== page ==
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BUSINESS
April 1, 2010 | By Troy Wolverton
You probably have a mobile phone with a Bluetooth radio in it, and you may have a Wi-Fi network as well. Soon, you could be using a third wireless networking technology in your house. It's called ZigBee, and it eventually might find its way into more devices than Wi-Fi and Bluetooth combined. In the near term, you're likely to see it show up in the smart meters that utilities have begun to use and in the remote controls of high-end televisions. In the not-too-distant future, you could be using ZigBee networking to control the lights in your home, monitor your elderly parent's health or turn off your air conditioner during periods of peak energy use when no one's home.
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BUSINESS
April 24, 2014 | David Lazarus
As far as corporate notices go, they don't get much creepier than this recent alert from Verizon Wireless. The company says it's "enhancing" its Relevant Mobile Advertising program, which it uses to collect data on customers' online habits so that marketers can pitch stuff at them with greater precision. "In addition to the customer information that's currently part of the program, we will soon use an anonymous, unique identifier we create when you register on our websites," Verizon Wireless is telling customers.
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BUSINESS
September 9, 2012 | By Hugo Martin
Before flying off to the Democratic National Convention in North Carolina last week, Mayor Antonio Villaraigosa touted the news that Los Angeles International Airport now offers free Wi-Fi service in its terminals. It's good news for travelers, but LAX -- the nation's third-busiest airport -- is not breaking new ground. Several large airports across the country already offer free wireless Internet, including Mineta San Jose International Airport, San Francisco International Airport and Long Beach Airport.
BUSINESS
April 10, 2014 | By Salvador Rodriguez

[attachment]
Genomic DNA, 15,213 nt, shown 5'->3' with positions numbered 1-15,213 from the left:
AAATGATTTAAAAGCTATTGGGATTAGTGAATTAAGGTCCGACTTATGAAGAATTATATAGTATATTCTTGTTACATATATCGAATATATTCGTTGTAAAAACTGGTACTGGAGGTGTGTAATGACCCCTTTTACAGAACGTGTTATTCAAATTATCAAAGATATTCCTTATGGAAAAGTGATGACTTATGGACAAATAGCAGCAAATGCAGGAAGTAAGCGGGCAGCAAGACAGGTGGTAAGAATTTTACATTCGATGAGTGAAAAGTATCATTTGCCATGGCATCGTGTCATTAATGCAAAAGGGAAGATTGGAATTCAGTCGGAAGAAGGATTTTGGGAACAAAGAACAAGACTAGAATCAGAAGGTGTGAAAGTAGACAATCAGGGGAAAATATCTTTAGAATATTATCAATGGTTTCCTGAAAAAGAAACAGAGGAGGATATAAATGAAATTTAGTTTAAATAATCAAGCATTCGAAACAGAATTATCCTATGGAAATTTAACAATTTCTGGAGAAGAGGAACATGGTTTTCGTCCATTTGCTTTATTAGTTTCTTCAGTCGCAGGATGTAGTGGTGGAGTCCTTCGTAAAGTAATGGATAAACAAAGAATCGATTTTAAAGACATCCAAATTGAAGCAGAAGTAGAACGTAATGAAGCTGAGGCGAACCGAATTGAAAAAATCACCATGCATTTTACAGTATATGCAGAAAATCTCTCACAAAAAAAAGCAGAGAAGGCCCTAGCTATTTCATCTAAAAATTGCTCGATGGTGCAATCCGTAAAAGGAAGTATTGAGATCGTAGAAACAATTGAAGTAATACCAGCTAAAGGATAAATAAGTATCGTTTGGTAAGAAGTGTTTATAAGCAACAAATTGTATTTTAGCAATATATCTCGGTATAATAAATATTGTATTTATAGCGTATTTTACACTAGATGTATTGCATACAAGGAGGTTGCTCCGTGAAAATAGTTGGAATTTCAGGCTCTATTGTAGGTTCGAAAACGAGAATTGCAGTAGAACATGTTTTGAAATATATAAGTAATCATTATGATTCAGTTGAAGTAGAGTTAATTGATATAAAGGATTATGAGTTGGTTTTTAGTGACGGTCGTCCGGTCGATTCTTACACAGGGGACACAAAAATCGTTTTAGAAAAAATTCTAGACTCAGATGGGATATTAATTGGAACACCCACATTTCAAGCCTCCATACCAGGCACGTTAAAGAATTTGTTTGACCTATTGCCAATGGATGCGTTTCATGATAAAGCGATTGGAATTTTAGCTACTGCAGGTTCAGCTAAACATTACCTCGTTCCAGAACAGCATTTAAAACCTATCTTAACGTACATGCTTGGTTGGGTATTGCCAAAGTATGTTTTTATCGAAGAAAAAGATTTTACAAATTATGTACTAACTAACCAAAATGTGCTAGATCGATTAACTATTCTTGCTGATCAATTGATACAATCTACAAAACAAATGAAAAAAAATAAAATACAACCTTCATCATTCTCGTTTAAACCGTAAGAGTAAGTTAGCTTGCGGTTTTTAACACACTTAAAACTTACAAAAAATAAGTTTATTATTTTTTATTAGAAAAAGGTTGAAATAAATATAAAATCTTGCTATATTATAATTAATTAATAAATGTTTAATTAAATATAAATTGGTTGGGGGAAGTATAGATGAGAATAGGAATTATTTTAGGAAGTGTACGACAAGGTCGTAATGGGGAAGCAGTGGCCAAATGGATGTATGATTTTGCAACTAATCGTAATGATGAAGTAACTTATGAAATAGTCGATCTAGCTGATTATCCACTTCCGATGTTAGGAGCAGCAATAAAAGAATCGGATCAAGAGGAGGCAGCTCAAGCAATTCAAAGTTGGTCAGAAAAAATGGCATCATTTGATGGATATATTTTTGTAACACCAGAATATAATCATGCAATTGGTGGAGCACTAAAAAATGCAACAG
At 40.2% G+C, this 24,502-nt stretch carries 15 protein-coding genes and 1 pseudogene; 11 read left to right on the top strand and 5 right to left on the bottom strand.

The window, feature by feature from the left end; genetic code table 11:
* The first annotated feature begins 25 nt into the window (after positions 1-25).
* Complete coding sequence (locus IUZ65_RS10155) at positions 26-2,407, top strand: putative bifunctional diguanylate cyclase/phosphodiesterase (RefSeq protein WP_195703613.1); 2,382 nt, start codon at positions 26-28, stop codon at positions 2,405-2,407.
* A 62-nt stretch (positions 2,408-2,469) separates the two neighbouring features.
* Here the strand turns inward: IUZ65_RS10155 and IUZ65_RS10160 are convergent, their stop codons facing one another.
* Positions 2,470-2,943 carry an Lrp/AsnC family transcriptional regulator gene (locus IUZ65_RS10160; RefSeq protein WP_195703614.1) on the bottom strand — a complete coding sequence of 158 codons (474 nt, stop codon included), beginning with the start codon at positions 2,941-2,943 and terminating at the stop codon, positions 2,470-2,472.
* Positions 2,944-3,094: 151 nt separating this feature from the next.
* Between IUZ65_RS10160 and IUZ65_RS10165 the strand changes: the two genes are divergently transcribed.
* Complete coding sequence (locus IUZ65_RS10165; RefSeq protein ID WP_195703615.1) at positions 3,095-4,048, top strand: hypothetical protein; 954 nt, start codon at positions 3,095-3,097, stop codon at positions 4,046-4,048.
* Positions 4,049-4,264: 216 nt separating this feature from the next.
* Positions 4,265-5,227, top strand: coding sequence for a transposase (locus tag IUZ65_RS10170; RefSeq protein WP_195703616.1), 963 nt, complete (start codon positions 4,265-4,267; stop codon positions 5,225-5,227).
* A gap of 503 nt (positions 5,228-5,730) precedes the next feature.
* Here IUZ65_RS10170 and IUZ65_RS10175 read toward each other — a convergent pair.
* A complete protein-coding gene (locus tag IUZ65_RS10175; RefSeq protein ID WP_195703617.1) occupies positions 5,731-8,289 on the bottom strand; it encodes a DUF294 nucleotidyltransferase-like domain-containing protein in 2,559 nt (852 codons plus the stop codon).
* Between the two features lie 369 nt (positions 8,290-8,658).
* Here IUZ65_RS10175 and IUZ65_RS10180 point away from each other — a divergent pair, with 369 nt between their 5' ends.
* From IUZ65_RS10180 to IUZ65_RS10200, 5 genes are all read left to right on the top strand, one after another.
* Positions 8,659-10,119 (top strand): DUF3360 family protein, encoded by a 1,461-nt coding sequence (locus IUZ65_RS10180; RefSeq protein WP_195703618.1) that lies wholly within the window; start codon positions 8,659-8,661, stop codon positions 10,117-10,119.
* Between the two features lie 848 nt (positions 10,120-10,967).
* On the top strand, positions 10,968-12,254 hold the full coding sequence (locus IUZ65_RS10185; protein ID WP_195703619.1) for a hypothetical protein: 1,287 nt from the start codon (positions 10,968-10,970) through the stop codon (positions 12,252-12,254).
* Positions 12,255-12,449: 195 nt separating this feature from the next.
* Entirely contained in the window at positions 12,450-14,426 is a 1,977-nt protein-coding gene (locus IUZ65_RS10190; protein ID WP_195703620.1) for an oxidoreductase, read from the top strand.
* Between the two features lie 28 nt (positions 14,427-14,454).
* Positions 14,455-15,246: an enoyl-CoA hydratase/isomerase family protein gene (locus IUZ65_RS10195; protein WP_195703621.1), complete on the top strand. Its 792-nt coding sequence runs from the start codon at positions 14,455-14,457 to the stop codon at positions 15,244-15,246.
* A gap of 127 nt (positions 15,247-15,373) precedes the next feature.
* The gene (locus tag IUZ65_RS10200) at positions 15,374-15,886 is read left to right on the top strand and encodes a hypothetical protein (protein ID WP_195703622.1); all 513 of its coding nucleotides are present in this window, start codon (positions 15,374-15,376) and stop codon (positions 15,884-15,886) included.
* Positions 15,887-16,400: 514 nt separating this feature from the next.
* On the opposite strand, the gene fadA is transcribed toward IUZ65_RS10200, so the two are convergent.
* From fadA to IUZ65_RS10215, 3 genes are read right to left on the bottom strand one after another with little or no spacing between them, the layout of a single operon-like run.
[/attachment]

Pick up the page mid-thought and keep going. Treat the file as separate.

T-Mobile announced that it will sell iPads capable of connecting to LTE networks at the same price as iPads that can only connect to Wi-Fi networks, essentially offering customers a $130 discount on the Apple tablets. The Seattle-based carrier said the special prices would be available for a limited time starting Saturday. Customers can get the discounted iPads, as well as other tablets, for nothing down followed by 24 monthly payments that vary depending on the tablet chosen. Under this promotion, for example, customers can get the LTE 16-gigabyte iPad mini with Retina display, which normally retails for $529, for a total of $398.88.
BUSINESS
November 7, 2012 | By Salvador Rodriguez
The social network is testing a project called Facebook Wi-Fi that provides free Internet access to customers who have a Facebook account and "check-in" at participating businesses. Businesses such as retail stores and coffee shops near Facebook's California headquarters in Menlo Park are using a router provided free of charge to test out the Wi-Fi program, a Facebook spokeswoman told The Times. When customers come in to a business' location and attempt to access its Wi-Fi network, they can do so by simply using Facebook's "Check In" feature.
BUSINESS
October 14, 2012 | By Hugo Martin
Despite the fear of identity theft and threats from computer viruses, the use of public wireless Internet has jumped by 240% in the last 12 months, a new survey has found. The top log-in sites were coffee shops and restaurants (75%), hotels (54%) and airports (38%), according to an online survey of 377 people by the nonprofit Identity Theft Resource Center in partnership with Private Wifi, a firm that develops online protection software. Still, Internet users are aware of the risks of using public Wi-Fi.
BUSINESS
November 20, 2013 | By Hugo Martin
Most major airlines already allow passengers to use their portable devices from takeoff to landings, under a new policy from the Federal Aviation Administration. Now Southwest Airlines is going a step further by letting them connect to the plane's wireless Internet service throughout the flight, even when the plane is on the tarmac. Southwest says it is the only airline to offer gate-to-gate Wi-Fi because it relies on satellite-based connectivity provided by Row 44, a Westlake Village subsidiary of Global Eagle Entertainment Inc. Many other airlines, such as American, United, Delta and Alaska, rely on Wi-Fi services that use air-to-ground towers similar to cellphones, which are switched on only when a plane is above 10,000 feet.